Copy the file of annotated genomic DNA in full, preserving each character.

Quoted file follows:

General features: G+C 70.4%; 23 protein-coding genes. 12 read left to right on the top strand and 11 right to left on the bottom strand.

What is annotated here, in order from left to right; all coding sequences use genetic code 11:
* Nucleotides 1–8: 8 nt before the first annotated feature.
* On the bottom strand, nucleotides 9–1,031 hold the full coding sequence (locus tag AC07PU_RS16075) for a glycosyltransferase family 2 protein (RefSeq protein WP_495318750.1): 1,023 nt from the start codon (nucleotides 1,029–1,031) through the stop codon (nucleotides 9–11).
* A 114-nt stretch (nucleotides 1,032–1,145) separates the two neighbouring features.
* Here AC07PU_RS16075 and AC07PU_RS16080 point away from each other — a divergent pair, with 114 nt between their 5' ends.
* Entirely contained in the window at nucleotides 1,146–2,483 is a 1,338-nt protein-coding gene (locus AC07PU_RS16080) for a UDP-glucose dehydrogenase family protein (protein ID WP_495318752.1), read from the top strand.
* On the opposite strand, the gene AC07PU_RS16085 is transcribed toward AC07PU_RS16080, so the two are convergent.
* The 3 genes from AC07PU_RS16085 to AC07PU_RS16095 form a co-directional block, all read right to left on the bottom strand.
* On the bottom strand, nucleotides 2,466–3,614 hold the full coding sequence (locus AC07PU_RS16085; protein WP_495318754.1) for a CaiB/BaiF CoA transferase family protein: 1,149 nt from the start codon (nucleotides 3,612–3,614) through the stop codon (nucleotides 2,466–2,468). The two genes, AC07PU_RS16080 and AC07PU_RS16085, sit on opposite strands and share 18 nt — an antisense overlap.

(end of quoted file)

General features: G+C 70.4%; 23 protein-coding genes. 12 read left to right on the top strand and 11 right to left on the bottom strand.

What is annotated here, in order from left to right; all coding sequences use genetic code 11:
* Nucleotides 1–8: 8 nt before the first annotated feature.
* On the bottom strand, nucleotides 9–1,031 hold the full coding sequence (locus tag AC07PU_RS16075) for a glycosyltransferase family 2 protein (RefSeq protein WP_495318750.1): 1,023 nt from the start codon (nucleotides 1,029–1,031) through the stop codon (nucleotides 9–11).
* A 114-nt stretch (nucleotides 1,032–1,145) separates the two neighbouring features.
* Here AC07PU_RS16075 and AC07PU_RS16080 point away from each other — a divergent pair, with 114 nt between their 5' ends.
* Entirely contained in the window at nucleotides 1,146–2,483 is a 1,338-nt protein-coding gene (locus AC07PU_RS16080) for a UDP-glucose dehydrogenase family protein (protein ID WP_495318752.1), read from the top strand.
* On the opposite strand, the gene AC07PU_RS16085 is transcribed toward AC07PU_RS16080, so the two are convergent.
* The 3 genes from AC07PU_RS16085 to AC07PU_RS16095 form a co-directional block, all read right to left on the bottom strand.
* On the bottom strand, nucleotides 2,466–3,614 hold the full coding sequence (locus AC07PU_RS16085; protein WP_495318754.1) for a CaiB/BaiF CoA transferase family protein: 1,149 nt from the start codon (nucleotides 3,612–3,614) through the stop codon (nucleotides 2,466–2,468). The two genes, AC07PU_RS16080 and AC07PU_RS16085, sit on opposite strands and share 18 nt — an antisense overlap.